Introducing Structured Learning Experinces (SLE) From HTHS DFAB

Structured Learning Experiences (SLEs) provide high school seniors the opportunity to learn professional skills in a relevant work setting. Here’s how it works, and why we think it will give our students–and your company–an advantage.

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The SLE entails a qualified, interested high school senior allocating an appropriate amount of time per week at a place of business, learning about how to succeed in that industry. To satisfy both the student’s and business partner’s needs, there are several options for how an SLE can be structured, including job shadowing, paid and unpaid internships, part-time employment, or independent studies. From the student’s perspective, the goal of an SLE is to gain industry-relevant knowledge that will prepare them for life as a professional.

College educations are increasingly oriented towards work skills. Today’s most competitive college graduates are prepared to effectively contribute on their first day of work. Therefore, today’s high school students need to compete academically and vocationally in order to gain entry into these institutions. In order for our students to have the most competitive credentials, they need relevant work experience in an industry setting.

Local business partners gain an advantage as they develop a professional rapport with some of Hudson County’s brightest students while also demonstrating a philanthropic interest in the community. The same pupils who spend part of their senior year learning from you may soon be the competitive candidate who is looking to return to the place where their desire to work in that industry was first inspired.

Job Shadowing

Job shadowing experiences will take place on-site at least one day per week. Job shadowing should provide the student with an understanding of the skills and traits needed to be successful in this industry. Students may, or may not, be included in a current project but should be given tasks that are relevant to the field and not simply clerical.

Throughout the job shadowing experience students are expected to:

  • arrive on time;
  • preform their responsibilities to the best of their ability;
  • work with a site–based mentor

Site–based mentors will:

  • cultivate students’ understanding of the position;
  • situate their role within the larger company and attending industry.


Internships comprise part-time, full-time, summer-length or some combination thereof as determined by the student and industry partner. Internships require, at a minimum:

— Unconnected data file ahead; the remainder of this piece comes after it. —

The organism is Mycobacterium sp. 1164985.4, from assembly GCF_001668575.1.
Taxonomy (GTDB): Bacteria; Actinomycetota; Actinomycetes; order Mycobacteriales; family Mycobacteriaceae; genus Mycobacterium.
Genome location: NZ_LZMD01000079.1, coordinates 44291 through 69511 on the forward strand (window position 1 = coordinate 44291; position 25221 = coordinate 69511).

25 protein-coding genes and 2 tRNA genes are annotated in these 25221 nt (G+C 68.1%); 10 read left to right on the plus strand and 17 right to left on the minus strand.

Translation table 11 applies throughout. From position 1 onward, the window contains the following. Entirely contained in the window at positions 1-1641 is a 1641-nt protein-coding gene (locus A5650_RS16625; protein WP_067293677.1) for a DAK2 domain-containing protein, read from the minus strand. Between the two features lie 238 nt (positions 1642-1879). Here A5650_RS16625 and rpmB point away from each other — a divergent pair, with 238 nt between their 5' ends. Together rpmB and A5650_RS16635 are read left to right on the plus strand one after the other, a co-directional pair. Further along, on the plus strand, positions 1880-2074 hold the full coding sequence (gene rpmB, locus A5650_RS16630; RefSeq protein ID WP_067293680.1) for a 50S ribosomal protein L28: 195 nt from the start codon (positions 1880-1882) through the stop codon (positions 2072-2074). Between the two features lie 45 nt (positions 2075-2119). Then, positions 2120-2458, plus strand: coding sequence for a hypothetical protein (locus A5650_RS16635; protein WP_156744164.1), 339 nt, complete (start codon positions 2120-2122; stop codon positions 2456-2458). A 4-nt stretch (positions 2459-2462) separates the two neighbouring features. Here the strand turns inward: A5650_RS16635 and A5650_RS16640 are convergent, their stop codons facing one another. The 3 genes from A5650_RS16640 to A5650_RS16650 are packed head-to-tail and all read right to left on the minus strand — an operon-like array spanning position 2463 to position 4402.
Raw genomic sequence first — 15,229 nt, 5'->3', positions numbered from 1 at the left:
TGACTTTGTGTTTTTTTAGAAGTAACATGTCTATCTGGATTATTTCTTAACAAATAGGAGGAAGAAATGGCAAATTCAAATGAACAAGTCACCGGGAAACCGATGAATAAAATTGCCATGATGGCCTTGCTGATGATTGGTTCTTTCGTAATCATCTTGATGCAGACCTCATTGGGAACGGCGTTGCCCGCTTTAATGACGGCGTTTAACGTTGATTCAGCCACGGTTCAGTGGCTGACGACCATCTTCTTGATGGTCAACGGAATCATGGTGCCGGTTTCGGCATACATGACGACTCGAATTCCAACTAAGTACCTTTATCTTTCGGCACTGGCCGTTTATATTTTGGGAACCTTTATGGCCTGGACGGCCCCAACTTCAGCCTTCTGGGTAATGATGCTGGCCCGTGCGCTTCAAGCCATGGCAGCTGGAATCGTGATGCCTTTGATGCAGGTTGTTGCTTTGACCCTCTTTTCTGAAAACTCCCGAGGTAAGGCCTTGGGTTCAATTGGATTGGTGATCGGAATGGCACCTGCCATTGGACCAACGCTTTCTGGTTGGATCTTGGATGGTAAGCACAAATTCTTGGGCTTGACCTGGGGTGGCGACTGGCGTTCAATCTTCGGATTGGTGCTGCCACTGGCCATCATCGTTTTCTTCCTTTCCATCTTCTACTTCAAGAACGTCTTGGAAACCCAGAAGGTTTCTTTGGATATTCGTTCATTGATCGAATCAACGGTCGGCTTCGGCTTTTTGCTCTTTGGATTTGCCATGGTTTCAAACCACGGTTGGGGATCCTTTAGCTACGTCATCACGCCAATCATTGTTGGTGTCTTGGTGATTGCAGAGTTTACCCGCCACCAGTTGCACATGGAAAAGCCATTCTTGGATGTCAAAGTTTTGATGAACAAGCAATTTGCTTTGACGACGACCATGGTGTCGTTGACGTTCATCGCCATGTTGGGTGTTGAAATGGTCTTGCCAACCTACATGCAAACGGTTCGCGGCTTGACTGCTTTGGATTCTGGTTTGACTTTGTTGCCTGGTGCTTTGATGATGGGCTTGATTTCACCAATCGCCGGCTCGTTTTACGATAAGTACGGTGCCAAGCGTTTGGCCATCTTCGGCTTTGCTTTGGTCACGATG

• Daily on-site attendance by the student.
  • Sufficient student training for any relevant on-site projects.
  • An on-site mentor who will guide the student’s knowledge in the field.

The work of an intern should include:

  • participation in existing or developing projects;
  • engaging with and growing existing skillsets;
  • preparation for success in the college classroom and beyond.

Interns can expect to be:

  • trained according to their time spent on site;
  • aligned with a site-based mentor;
  • assigned a reasonable amount of work commensurate with their interests and experiences.

Part-Time Employment

Part-time employment aligns to existing expectations and standards required by the New Jersey Department of Labor. Part-time Employment may entail:

  • Students working on-site for up to thirty hours per week.
  • Students are paid a fair wage for their work.
  • Work may take place during the evenings or on weekends, in addition to weekday responsibilities.

Part-time employment for SLE credits will require students to demonstrate learning in the field. As such, part-time employment should ideally extend beyond basic job responsibilities to include a challenge component that will help the students focus, and share, their learning experience.

Independent Study

Independent Study can be designed to suit the needs of both students or industry partners with unique needs. Independent Study offers flexibility in order to provide students and partners with extenuating circumstances to go beyond existing models of SLE conceptions to push at the boundaries of what is possible for student learning. Ideally, an Independent Study may entail:

  • Rigorous on-site training.
  • Significant investment of student time.
  • Student and partner ownership of a unique, on-going project.
  • An academic component that supports in-class CTE or academic learning.